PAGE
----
Take Me To The River  feat. Dirty Dozen Brass Band, Ivan Neville, George Porter Jr, Big Chief Monk Boudreaux, and more

An Evening with

Take Me To The River feat. Dirty Dozen Brass Band, Ivan Neville, George Porter Jr, Big Chief Monk Boudreaux, and more

Wednesday Oct 24

Doors: 6:30 pm / Show: 8:00 pm

$40.00 - $65.00

This event is all ages

For any wheelchair or ADA needs, please contact the Box Office in advance of the performance at (202)-769-0122.

Please note that the front row of tables and chairs will be cleared for this show to create a general admission Pit. Be advised that there may be some seated areas where vision of the stage is obstructed.
 

An Evening with Take Me To The River
An Evening with  Take Me To The River
The Dirty Dozen Brass Band

Celebrating over 40 years since their founding in 1977, New Orleans-based Dirty
Dozen Brass Band has taken the traditional foundation of brass band music and
incorporated it into a blend of genres including Bebop Jazz, Funk and R&B/Soul.
This unique sound, described by the band as a ‘musical gumbo,’ has allowed the
Dirty Dozen to tour across 5 continents and more than 30 countries, record 12
studio albums and collaborate with a range of artists from Modest Mouse to
Widespread Panic to Norah Jones. Forty-plus years later, the Dirty Dozen Brass
Band is a world famous music machine whose name is synonymous with genrebending romps and high-octane performances.

The History of the Dirty Dozen Brass Band
In 1977, The Dirty Dozen Social and Pleasure Club in New Orleans began
showcasing a traditional Crescent City brass band. It was a joining of two proud,
but antiquated, traditions at the time: social and pleasure clubs dated back over
a century to a time when black southerners could rarely afford life insurance, and
the clubs would provide proper funeral arrangements. Brass bands, early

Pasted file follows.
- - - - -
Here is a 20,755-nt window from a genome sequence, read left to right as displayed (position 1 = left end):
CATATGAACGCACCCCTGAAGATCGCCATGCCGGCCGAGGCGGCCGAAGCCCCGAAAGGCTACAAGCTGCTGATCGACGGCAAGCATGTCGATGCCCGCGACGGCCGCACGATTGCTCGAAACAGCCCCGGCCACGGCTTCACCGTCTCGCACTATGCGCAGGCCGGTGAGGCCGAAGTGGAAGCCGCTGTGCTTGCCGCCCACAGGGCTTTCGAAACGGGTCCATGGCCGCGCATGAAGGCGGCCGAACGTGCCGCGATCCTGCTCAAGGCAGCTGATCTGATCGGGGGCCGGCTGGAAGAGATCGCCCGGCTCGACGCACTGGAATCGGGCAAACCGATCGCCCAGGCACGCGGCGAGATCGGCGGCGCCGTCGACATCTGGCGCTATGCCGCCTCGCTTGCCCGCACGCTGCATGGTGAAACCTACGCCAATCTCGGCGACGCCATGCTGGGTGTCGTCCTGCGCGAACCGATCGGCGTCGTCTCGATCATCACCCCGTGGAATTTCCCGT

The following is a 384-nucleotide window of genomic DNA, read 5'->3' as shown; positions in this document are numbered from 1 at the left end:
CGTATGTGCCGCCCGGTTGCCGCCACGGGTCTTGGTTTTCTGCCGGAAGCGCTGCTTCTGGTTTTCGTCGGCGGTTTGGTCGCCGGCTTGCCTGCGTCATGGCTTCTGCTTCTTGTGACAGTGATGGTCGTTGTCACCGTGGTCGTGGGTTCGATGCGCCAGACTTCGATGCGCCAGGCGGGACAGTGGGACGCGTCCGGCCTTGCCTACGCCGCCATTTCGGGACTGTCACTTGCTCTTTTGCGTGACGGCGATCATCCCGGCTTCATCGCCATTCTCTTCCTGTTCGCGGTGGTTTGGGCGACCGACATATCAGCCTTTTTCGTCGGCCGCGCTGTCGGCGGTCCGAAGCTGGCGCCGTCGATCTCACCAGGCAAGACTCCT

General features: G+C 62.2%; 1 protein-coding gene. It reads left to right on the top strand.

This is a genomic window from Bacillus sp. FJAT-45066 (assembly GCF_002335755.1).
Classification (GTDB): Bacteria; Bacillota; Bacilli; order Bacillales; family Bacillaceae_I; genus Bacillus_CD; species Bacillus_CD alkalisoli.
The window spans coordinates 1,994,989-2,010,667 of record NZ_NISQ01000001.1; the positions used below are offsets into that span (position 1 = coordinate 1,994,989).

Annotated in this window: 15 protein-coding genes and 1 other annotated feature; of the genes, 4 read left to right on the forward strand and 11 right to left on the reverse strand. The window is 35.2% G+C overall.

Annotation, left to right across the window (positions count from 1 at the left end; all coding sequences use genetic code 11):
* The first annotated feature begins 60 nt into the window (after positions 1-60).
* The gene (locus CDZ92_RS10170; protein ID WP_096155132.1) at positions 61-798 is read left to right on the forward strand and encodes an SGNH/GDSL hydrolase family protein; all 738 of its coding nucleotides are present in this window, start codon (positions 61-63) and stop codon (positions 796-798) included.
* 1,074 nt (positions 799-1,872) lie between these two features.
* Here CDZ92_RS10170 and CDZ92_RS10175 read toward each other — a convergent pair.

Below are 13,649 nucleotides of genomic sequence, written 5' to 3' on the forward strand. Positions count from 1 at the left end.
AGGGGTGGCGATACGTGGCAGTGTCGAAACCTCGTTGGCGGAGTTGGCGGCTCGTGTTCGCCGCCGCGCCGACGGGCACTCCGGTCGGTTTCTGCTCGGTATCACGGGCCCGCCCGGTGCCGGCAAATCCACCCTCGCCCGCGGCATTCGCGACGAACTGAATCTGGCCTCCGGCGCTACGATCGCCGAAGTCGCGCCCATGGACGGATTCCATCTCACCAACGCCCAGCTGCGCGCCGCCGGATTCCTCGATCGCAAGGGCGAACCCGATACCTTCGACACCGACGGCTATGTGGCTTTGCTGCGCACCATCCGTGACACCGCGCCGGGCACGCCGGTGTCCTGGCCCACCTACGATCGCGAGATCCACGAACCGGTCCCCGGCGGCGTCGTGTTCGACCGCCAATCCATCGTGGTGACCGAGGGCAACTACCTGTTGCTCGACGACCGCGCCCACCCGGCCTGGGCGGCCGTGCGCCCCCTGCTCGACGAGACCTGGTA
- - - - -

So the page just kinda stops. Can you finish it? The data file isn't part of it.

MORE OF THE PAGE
predecessors of jazz as we know it, would often follow the funeral procession
playing somber dirges, then once the family of the deceased was out of earshot,
burst into jubilant dance tunes as casual onlookers danced in the streets. By the
late '70s, few of either existed. The Dirty Dozen Social and Pleasure Club
decided to assemble this group as a house band, and over the course of these
early gigs, the seven-member ensemble adopted the venue's name: The Dirty
Dozen Brass Band.

Ivan Neville,
Ian Neville

Ivan Neville and Ian Neville, members of Dumpstaphunk, stand out among New
Orleans’ best as part of one of the funkiest bands to ever arise from the
Crescent City. Born on the Jazz & Heritage Festival stage, and descended from
Neville family bloodlines, these soldiers of funk ignite a deep, gritty groove that
dares listeners not to move. Their performances combine ingenious
musicianship and complex funk and jazz arrangements.
Ivan has played and appeared on several Neville Brothers records, two Rolling
Stones albums, as well as his father Aaron Neville’s solo records. He has
performed in Bonnie Raitt’s band and was a member of Keith Richard’s solo
band, the X-Pensive Winos. With Dumpstaphunk, Ivan and Ian have performed
on the Late Show with David Letterman and become mainstays at music festivals
across the country.

George Porter Jr.
George Porter Jr. is best known as the bassist of The Meters, along with Art
Neville, Leo Nocentelli and Joseph Zigaboo Modeliste. The group was formed
in the mid 60's and came to be recognized as one of the progenitors of funk
then called R&B. The Meters disbanded in 1977, but reformed in 1989. Today
the original group still plays the occasional reunions but the Funky Meters, of
which Porter and Neville are still members, most prominently keeps the spirit
alive.

Few bass players in the history of modern New Orleans music are as storied as
George Porter Jr. During the course of a career spanning more then four
decades, Porter has not only made a deep impression with his work in the
Meters, but he's notched session work with artists as diverse as Paul McCartney,